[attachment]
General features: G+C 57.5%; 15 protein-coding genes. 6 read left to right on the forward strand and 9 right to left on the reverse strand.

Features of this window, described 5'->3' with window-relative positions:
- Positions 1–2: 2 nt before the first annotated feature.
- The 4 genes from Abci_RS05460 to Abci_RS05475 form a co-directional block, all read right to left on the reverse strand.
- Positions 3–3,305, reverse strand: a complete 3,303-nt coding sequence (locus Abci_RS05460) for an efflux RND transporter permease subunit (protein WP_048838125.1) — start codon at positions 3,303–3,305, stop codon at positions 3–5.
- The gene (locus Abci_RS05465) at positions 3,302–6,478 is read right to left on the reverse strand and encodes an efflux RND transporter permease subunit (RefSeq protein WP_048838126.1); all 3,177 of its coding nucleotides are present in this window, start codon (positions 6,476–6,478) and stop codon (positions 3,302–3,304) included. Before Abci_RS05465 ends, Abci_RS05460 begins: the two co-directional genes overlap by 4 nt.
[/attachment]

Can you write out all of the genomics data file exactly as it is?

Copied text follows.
General features: G+C 57.5%; 15 protein-coding genes. 6 read left to right on the forward strand and 9 right to left on the reverse strand.

Features of this window, described 5'->3' with window-relative positions:
- Positions 1–2: 2 nt before the first annotated feature.
- The 4 genes from Abci_RS05460 to Abci_RS05475 form a co-directional block, all read right to left on the reverse strand.
- Positions 3–3,305, reverse strand: a complete 3,303-nt coding sequence (locus Abci_RS05460) for an efflux RND transporter permease subunit (protein WP_048838125.1) — start codon at positions 3,303–3,305, stop codon at positions 3–5.
- The gene (locus Abci_RS05465) at positions 3,302–6,478 is read right to left on the reverse strand and encodes an efflux RND transporter permease subunit (RefSeq protein WP_048838126.1); all 3,177 of its coding nucleotides are present in this window, start codon (positions 6,476–6,478) and stop codon (positions 3,302–3,304) included. Before Abci_RS05465 ends, Abci_RS05460 begins: the two co-directional genes overlap by 4 nt.